23 May

Spoon for a child in Rowan

Spoon – (Noun) From ‘Old English’ spon meaning “chip, shaving,” or Old Norse spann, sponn “chip, splinter,” Swedish spån “a wooden spoon,” Old Frisian spon, Middle Dutch spaen, Dutch spaan, Old High German span. In Greek the word ‘cochlea’ – which means a spiral shaped snail shell – is the word for a spoon. So whilst our Mediterranean forebears were using sea shells to scoop liquid and broth, early Britons made use of the materials readily available to them – coppiced timber. It is probable that spoons were copied from the cochleare introduced by the Romans.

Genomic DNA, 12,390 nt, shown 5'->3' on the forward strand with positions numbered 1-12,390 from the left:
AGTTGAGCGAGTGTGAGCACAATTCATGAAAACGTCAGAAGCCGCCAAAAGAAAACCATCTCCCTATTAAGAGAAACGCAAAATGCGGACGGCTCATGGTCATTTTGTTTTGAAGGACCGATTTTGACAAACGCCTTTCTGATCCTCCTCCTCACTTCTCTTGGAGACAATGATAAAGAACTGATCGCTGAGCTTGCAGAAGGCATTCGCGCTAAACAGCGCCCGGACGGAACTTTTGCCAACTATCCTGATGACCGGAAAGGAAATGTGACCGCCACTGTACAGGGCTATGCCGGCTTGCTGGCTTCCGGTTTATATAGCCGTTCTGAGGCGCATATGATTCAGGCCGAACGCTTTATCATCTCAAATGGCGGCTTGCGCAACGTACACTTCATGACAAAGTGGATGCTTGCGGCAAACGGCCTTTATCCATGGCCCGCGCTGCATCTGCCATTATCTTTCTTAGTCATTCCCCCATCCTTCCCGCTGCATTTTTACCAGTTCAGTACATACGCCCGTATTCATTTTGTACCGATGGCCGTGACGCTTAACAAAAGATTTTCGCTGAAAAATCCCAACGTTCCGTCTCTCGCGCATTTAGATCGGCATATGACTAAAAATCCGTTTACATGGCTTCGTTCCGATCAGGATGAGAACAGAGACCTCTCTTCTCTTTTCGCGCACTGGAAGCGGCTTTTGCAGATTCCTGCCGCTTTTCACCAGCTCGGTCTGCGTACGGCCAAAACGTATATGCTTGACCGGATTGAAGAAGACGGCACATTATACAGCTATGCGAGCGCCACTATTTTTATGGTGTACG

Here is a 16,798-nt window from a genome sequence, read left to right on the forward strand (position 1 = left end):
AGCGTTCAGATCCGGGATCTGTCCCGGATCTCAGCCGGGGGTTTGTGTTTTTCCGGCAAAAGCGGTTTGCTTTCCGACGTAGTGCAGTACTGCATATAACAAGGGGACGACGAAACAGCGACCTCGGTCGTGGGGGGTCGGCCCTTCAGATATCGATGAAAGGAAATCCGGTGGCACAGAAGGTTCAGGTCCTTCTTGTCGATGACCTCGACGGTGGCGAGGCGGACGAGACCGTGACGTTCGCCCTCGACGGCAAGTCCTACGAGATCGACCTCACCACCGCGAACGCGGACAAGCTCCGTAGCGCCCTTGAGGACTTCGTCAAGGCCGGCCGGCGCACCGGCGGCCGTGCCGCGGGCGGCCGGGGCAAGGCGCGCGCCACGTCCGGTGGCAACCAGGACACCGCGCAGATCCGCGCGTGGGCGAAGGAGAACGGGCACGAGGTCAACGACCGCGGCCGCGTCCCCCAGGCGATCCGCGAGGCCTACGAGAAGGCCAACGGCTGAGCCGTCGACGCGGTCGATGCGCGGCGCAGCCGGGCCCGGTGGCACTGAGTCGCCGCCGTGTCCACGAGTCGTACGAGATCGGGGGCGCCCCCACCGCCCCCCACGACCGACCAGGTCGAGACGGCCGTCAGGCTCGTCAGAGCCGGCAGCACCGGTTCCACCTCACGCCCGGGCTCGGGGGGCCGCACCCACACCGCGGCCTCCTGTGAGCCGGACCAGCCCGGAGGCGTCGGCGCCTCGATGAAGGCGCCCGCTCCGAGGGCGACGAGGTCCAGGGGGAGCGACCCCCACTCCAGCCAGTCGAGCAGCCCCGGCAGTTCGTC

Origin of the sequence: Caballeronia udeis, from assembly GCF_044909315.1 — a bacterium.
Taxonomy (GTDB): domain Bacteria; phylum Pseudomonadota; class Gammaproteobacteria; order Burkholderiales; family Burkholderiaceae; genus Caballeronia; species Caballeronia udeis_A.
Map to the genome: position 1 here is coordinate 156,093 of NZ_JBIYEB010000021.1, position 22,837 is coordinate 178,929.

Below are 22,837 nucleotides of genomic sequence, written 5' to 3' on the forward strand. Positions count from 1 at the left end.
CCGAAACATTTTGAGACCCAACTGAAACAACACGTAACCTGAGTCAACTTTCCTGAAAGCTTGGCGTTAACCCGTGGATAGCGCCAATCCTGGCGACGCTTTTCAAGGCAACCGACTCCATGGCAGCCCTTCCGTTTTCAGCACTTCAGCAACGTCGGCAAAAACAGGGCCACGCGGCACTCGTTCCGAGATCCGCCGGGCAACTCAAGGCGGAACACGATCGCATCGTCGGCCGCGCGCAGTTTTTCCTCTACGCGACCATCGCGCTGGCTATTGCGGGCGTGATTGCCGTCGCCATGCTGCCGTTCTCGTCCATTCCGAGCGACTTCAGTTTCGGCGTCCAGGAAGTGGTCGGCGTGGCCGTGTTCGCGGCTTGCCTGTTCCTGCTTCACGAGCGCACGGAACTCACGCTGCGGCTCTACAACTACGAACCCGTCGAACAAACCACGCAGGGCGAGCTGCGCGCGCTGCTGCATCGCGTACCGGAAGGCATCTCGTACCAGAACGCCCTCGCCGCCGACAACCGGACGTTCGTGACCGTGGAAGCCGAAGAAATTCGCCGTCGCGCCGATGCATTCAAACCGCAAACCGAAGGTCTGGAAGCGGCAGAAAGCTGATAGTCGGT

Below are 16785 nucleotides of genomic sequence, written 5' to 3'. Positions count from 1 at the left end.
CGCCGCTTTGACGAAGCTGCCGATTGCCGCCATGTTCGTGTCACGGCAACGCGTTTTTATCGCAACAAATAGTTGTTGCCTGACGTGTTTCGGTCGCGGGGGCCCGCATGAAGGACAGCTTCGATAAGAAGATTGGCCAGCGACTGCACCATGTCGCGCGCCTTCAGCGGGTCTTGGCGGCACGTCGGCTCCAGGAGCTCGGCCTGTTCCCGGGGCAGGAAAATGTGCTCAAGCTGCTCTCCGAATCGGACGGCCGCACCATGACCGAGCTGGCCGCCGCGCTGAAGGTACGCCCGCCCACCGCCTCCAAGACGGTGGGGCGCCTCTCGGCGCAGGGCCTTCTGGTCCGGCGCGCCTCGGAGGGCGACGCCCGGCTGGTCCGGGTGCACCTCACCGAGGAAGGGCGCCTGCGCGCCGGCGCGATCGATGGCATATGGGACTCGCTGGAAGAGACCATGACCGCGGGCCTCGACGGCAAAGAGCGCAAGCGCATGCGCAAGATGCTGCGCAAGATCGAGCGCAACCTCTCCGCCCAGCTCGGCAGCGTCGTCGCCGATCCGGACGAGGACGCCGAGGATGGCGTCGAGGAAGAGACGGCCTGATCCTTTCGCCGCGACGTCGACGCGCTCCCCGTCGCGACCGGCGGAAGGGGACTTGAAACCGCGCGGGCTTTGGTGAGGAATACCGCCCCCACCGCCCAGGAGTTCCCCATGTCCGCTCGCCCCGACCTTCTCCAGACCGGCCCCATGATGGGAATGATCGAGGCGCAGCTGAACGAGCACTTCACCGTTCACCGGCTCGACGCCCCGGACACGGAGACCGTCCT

Making a spoon involves cutting a large number of shavings from a piece of wood, in this case cleft from a branch of a Rowan Tree, using a curved knife called a crook or hook knife. You can acquire superb hook knives hand made by Ben Orford – I made this little spoon in 2 hours using one of his lovely hybrid crook knives. It is not quite finished yet, it needs a bit more sanding and polishing before it is sent to a little baby girl called Edie.

Here is the reverse side:

Spoon 2


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